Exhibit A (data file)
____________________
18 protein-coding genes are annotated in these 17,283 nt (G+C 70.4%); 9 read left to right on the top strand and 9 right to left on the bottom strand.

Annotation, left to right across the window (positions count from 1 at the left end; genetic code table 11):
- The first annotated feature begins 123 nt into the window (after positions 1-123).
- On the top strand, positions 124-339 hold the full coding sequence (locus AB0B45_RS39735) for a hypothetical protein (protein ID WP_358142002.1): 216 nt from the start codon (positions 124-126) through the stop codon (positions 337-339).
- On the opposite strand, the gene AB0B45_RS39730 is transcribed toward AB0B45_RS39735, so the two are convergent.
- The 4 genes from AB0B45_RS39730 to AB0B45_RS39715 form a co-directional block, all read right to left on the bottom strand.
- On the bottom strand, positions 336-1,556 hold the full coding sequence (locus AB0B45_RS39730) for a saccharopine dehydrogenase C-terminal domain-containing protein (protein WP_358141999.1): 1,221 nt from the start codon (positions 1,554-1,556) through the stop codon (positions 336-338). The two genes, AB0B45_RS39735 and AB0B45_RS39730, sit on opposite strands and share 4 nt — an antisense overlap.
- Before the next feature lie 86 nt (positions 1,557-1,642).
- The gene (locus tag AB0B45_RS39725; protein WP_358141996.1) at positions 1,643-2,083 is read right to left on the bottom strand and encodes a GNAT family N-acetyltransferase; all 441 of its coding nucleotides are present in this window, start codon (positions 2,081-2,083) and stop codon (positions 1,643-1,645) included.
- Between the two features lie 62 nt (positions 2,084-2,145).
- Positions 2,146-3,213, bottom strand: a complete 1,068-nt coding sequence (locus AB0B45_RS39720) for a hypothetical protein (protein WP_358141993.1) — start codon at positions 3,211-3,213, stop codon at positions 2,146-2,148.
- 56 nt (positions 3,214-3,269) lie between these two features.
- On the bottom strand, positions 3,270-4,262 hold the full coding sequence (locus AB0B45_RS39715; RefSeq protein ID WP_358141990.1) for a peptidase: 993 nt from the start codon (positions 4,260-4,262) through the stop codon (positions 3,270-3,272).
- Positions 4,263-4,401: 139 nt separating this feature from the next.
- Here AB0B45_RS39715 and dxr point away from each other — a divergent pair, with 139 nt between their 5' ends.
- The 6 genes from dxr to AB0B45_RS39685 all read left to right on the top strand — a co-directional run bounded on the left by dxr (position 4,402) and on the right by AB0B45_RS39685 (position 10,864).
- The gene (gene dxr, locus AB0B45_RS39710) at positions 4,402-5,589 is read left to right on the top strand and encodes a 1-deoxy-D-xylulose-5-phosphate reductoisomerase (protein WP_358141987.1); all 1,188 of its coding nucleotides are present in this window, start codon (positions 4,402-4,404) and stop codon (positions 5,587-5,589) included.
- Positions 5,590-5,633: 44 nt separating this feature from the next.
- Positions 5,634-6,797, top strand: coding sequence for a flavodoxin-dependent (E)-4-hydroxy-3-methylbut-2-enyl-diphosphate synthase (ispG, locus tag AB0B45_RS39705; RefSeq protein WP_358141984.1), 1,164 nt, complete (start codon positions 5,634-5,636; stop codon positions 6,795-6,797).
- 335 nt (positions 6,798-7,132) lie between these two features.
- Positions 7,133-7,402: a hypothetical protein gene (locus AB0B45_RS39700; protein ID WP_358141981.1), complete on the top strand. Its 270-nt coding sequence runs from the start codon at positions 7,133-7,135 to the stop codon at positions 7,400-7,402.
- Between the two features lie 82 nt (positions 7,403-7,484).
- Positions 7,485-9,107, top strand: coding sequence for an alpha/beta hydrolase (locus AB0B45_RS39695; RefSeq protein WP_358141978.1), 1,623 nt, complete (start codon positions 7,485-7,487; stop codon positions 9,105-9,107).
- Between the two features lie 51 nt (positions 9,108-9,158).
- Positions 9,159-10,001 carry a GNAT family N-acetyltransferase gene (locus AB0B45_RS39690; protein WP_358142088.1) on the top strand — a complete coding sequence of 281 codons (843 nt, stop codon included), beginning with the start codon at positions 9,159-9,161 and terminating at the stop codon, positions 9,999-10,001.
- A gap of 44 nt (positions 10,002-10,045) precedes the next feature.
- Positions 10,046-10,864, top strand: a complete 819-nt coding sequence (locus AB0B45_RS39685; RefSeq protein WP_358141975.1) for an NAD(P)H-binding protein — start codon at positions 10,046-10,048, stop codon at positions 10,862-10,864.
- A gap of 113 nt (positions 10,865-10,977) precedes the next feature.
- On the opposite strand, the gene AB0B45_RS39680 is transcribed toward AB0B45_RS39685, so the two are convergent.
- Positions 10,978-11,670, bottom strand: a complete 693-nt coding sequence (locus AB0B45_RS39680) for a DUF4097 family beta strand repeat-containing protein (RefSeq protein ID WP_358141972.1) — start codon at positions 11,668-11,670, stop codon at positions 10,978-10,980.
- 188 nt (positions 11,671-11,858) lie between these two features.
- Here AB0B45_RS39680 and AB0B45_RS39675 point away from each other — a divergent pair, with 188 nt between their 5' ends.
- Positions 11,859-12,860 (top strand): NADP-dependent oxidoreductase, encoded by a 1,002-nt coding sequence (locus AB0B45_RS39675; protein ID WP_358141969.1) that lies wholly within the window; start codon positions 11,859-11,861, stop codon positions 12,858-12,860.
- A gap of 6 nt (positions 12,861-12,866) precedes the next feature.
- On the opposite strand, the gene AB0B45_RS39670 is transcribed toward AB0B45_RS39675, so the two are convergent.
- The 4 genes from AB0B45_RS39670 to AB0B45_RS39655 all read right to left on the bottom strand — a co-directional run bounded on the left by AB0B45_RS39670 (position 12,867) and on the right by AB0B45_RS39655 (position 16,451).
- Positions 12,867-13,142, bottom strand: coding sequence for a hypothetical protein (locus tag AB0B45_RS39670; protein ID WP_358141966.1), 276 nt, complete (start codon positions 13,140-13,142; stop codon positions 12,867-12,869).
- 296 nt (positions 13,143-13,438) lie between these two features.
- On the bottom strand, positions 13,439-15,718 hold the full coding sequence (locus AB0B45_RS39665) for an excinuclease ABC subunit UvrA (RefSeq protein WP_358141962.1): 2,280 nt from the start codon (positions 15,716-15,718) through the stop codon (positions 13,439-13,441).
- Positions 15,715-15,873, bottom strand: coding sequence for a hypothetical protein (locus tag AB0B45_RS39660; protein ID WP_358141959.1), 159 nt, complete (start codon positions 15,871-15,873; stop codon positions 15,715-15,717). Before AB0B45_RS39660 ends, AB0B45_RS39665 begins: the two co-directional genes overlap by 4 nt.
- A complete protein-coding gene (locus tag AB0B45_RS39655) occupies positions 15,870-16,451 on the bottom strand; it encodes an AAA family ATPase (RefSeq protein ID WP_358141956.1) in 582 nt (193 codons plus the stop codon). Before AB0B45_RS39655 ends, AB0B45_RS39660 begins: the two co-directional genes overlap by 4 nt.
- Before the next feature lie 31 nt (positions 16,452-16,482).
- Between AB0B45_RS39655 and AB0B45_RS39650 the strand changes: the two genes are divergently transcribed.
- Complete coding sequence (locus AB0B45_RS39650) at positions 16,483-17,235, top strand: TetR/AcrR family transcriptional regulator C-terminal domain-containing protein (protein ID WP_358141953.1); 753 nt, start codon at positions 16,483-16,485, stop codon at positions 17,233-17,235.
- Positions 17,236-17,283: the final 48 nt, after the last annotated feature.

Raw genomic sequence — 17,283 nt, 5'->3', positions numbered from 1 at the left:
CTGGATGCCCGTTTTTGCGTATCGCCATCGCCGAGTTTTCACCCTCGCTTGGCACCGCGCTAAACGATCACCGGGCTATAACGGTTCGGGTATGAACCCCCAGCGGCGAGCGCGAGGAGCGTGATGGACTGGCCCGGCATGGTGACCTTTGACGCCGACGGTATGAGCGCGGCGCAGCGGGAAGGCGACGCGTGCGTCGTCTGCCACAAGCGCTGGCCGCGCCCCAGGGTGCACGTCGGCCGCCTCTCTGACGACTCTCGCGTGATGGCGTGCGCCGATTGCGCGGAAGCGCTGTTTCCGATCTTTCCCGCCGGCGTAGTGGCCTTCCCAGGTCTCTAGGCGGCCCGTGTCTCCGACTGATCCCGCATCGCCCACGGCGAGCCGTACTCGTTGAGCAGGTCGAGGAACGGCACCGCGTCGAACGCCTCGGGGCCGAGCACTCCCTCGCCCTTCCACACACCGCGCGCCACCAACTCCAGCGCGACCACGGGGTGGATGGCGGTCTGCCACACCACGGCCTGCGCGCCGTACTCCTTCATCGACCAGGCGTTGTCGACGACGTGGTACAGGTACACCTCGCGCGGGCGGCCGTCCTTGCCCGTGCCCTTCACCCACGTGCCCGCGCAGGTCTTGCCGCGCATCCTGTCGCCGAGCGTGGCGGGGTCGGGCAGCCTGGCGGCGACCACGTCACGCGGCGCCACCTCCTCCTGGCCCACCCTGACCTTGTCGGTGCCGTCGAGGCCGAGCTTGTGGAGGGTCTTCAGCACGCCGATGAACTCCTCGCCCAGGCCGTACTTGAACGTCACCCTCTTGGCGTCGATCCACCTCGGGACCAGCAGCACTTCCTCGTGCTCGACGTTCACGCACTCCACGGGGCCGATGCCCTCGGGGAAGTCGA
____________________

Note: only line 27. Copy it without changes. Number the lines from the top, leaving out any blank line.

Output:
- Positions 10,046-10,864, top strand: a complete 819-nt coding sequence (locus AB0B45_RS39685; RefSeq protein WP_358141975.1) for an NAD(P)H-binding protein — start codon at positions 10,046-10,048, stop codon at positions 10,862-10,864.